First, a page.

Douglas Council Designates Former Miro Property As "Compact Residential" In Master Plan
Notwithstanding calls from numerous Douglas city residents to designate the 16-acre city-owned vacant land on Wiley Road as a public park, the Douglas City Council moved to designate that property’s future land use as “compact residential,” four units per acre, in its Master Plan.
The 16-acre former Miro Golf Course property was only one item of the Master Plan resolution approved Monday, but it took center stage nonetheless, as a tense work session meeting about the plan was followed immediately by a tense regular council meeting discussion.
“I think you have heard clearly that people want you to make that a park,” Douglas resident Fritz Royce told council during public discussion, echoing the sentiment of others who spoke.
“I am not an economist, but I lived in about eight different communities. Every single one that has diversity thrives,” Douglas City Council Member Kathryn Mooradian said during council comments.
She was responding to concerns from those wanting the park designation as well as alluding to the stated goals of the Master Plan, as articulated by the community at large during public meetings about the “Our Douglas Vision” Master Plan for the last two years: the public at large wants “affordable housing” so attract young families to an area that has an increasingly aging white population.
The Master Plan serves as a “guide” for future land use and development. Those city council members who voted for the Master Plan with “compact residential” as a future use at the old Miro property did so, they said, as a way to keep many options open for the future.
“The intent of that property when we purchased it was that we could use it for several different things for the future,” said Douglas Mayor Pro-Tem Greg Harvath.
“If we restrict ourselves now, we are going to be more limited than now (regarding diverse housing options).”
Not all colleagues agreed. Douglas City Council Members Lisa Greenwood and Bill Japinga were the dissenting voices in the Master Plan vote.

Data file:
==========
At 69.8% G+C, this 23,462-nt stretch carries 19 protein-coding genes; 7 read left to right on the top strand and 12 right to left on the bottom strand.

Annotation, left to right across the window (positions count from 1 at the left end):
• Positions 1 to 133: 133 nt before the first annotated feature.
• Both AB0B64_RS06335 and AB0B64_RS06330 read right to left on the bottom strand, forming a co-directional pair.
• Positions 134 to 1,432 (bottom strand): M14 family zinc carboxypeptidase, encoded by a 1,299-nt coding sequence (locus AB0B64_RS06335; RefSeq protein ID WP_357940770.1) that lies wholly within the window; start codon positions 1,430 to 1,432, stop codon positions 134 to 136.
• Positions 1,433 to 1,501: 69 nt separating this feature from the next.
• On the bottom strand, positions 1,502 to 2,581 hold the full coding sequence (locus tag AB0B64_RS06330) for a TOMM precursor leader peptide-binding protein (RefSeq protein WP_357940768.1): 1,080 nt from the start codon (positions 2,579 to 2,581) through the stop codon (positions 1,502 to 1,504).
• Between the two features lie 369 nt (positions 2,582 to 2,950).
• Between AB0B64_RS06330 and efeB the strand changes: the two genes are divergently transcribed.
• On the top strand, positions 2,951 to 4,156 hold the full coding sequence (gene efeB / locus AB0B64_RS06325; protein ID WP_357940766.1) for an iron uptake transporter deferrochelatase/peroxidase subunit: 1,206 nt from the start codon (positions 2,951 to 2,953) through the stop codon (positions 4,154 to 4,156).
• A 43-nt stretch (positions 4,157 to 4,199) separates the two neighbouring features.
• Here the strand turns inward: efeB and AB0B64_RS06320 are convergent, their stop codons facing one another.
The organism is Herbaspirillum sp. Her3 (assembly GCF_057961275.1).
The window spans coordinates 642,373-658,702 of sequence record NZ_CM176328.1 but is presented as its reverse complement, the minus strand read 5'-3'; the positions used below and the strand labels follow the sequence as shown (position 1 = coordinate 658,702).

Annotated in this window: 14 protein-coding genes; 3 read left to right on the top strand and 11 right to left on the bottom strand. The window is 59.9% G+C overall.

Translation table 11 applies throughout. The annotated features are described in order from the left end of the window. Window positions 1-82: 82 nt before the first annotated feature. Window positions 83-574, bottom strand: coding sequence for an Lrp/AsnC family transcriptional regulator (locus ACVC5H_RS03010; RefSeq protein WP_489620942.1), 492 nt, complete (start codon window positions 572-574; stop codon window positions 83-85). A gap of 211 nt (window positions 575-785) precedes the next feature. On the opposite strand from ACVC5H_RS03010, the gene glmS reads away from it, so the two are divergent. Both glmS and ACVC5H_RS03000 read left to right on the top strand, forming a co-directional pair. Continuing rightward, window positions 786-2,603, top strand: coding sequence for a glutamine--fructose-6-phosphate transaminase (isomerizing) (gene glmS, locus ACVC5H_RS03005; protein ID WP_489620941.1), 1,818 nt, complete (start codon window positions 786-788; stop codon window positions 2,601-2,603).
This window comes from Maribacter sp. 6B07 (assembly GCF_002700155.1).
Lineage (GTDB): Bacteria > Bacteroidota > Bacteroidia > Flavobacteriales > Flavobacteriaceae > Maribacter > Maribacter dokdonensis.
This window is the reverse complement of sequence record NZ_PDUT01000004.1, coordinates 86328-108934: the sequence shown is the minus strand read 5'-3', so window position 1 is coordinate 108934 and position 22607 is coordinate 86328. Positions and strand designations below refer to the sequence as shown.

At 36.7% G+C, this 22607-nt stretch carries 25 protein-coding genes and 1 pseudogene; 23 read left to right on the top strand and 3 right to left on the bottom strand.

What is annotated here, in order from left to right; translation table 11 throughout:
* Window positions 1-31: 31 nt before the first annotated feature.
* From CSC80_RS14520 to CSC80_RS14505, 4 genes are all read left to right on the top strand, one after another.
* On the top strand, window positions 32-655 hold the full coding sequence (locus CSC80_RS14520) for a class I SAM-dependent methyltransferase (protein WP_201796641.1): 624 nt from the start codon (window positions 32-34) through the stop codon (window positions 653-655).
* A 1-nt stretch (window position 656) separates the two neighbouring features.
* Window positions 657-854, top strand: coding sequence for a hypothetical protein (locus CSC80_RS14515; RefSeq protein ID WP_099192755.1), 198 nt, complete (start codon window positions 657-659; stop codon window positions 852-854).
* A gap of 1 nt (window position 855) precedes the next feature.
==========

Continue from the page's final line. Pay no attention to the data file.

“Our soccer fields are an embarrassment,” said Greenwood, calling for solutions to what she said was a need for more open space around the city for family recreational purposes.
“We represent the taxpayers,” she later said, contending the council was there to act on what local residents wanted because they pay taxes, not consider development for a possible future population.
“High density sends the wrong message. It sends the message we are going to sell it (the old Miro property) and cash in.”
Her comments reflect a lot of what the opposition to the Master Plan stems from: worries the city may sell the property to private residential developers as well as concerns about a transient population and the diminishing of the “small town feel.”
Regardless of how the 16-acres is described in the Master Plan, nothing at this point prohibits the city from constructing a park there in the future, say city officials.
“My kids got excited when they heard this property could become a park. Right now they can’t get to any park without crossing Blue Star Highway,” Douglas resident Erik Nor told council.
Nor and his family also had previously sent letters to the planning commission and city council, and like him, half of the more than 40 residents who sent a letter to the city came from the Wilderness Ridge Subdivision. Many of the others also reside west of the Blue Star Highway and are neighbors to the 16-acre Miro property.
Many signed the same pre-prepared letter, calling for parks and recreation designation and strongly opposing what the letter claims was a “change” in the city’s draft Master Plan to compact residential, a designation “drastically different from the public parks use that was previously communicated to the public” in the 2014 Parks and Recreation Plan.
“I am not against affordable housing,” said Martha Hoexter, a former long-time Douglas City Council member.
“Half the people in the 22 units where I live at on Amity St. (a subdivision) are people who are buying houses and renting them out, they only live there half a year or come just on the weekends,” she said, worried about a transient population and not being able to retain young families.
The council responded. “People are conjuring up this idea that we are going to put up dilapidated housing there. There are so many options out there that will actually enhance your opportunity,” said Harvath.
At Monday’s meeting, council first rejected, in a 4-to-3 vote, the Master Plan as recommended by the Douglas Planning Commission, specifically rejecting the commission’s recommendation to lower the density of the 16-acres to suburban residential (four units per acre).
After further discussion, in a second resolution, the council, in a 5-to-2 vote, moved to adopt the Master Plan so that it reflected the original recommendation of the planning commission: the Old Miro property was designated compact residential, which is eight units per acre.
The commission had recently changed the future land-use designation following expressed concerns by the neighboring residents to the former golf course.